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This article was first published by Stratfor Worldview and is reprinted here with permission.

Turkish President Recept Tayyip Erdogan is playing 2020s politics with a 2000s playbook — and though it’s not clear Turkish voters are ready to truly turn the page on nearly 20 years of his Justice and Development Party (AKP)’s rule in upcoming elections, what is clear is that Erdogan’s usual bag of tricks – from economic and religious populism at home to nationalist saber-rattling abroad – are no longer providing the electoral dividends they used to. Yet Erdogan seems committed to run the AKP campaign as if his electorate hasn’t changed since the last election in 2018 despite growing evidence that Turks, especially younger ones, want a new political future for their country. 

Irrational or Out-of-Touch? 

In a proximate examination, Erdogan’s waning popularity has a clear cause: the economy. Since 2013, Turkey’s GDP has declined (as measured by U.S. dollars) from $957 billion to $720 billion, as the so-called Turkish miracle of the 2000s was battered by a currency crisis in 2018, then subsequently the ongoing COVID-19 pandemic, inflation and investor flight as the AKP increasingly politicized the central bank’s management.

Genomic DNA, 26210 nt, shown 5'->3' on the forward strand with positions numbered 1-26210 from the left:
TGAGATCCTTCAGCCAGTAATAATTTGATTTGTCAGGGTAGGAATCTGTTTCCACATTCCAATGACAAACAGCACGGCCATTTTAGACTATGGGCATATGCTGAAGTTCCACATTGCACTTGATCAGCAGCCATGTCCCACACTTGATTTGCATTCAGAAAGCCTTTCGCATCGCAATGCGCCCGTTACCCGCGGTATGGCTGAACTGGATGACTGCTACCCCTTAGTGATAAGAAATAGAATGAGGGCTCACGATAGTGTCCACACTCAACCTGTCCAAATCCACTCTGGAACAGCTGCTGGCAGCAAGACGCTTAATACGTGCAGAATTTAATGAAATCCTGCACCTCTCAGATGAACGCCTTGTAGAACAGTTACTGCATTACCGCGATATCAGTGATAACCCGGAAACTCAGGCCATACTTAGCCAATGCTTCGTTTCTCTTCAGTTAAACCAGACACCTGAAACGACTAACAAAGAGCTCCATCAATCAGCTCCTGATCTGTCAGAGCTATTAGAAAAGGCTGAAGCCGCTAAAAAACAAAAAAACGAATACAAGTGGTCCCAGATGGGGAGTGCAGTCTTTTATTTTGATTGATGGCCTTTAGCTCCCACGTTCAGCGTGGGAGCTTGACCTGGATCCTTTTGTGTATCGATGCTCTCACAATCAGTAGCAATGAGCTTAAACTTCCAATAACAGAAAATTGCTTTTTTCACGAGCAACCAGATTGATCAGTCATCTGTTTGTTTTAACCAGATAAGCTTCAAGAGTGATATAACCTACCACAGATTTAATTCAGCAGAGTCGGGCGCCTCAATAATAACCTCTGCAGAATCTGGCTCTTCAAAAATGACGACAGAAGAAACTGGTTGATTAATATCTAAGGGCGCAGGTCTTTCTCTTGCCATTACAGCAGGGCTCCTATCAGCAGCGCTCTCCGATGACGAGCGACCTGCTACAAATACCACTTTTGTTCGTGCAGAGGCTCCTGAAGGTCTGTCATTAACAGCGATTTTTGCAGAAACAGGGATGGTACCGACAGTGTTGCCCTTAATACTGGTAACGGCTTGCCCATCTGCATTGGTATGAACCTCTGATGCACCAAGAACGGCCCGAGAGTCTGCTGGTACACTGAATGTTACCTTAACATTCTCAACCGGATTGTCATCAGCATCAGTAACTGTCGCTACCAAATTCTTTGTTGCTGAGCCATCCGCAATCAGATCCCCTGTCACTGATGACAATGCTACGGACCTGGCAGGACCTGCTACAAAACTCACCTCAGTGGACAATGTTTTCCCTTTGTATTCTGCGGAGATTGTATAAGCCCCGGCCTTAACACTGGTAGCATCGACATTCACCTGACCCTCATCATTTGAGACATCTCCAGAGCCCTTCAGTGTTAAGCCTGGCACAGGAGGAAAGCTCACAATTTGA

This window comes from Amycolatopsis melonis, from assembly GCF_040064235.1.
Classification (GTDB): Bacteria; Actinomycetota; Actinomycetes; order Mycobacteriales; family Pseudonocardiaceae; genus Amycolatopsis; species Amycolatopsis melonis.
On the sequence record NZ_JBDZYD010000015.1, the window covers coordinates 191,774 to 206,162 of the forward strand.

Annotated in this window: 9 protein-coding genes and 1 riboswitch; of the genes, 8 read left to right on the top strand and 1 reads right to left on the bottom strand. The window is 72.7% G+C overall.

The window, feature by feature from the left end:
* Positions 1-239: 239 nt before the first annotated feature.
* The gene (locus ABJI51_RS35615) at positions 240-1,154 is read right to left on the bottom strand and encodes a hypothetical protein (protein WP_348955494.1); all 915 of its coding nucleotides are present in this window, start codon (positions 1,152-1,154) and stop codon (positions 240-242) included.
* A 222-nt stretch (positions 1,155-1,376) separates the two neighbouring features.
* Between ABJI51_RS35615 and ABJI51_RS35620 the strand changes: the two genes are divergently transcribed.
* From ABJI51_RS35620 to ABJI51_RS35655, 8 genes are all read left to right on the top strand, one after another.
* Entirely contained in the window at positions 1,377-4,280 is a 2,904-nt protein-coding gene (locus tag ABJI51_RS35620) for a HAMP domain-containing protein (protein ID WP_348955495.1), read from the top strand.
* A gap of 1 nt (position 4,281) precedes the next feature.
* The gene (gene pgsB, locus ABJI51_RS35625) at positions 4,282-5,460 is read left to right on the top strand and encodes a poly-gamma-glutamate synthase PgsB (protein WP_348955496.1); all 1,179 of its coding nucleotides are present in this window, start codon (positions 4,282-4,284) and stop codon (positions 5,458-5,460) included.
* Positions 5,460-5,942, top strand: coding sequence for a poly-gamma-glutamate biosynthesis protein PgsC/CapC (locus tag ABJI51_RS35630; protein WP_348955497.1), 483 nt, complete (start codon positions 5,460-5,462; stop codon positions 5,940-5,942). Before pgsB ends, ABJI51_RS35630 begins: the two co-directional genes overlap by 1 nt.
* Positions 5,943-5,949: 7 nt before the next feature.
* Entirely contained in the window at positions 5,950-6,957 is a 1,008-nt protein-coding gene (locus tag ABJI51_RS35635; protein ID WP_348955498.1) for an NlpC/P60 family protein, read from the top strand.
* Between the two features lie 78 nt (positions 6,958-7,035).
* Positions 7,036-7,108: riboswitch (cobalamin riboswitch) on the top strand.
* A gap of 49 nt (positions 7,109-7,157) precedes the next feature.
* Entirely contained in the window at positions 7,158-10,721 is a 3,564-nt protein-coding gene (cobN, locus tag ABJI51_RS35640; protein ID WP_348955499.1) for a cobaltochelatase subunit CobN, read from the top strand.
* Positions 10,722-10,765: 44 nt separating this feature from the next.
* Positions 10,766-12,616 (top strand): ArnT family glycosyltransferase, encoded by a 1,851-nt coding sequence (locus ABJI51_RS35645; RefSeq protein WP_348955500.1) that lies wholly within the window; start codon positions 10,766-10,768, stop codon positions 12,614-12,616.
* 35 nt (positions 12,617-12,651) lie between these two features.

It’s that last part — the management of the central bank, investor flight and inflation — that, at face value, appear to be an act of political suicide on Erdogan’s part. But his political choices make more sense when they’re seen less as an ideologue’s irrational impulses, but more as a politician using outdated policies for a world that no longer exists. Erdogan is once more betting that the benefits of having a cheap local currency, like increased tourism and more competitive Turkish exports, will produce enough jobs and wealth that it’ll offset popular anger at inflation and the Turkish lira’s decline. He’s also betting that religious voters, his most loyal political bloc, will reward the AKP in 2023 as he holds the line that interest rates are usury and therefore un-Islamic. And Erodgan’s hoping that nationalist voters – another major part of his support base – will believe his narrative that the country’s economic woes are due not to the AKP’s leadership, but a combination of bad luck from the COVID-19 pandemic and foreign machinations trying to take down a strong Turkish leader.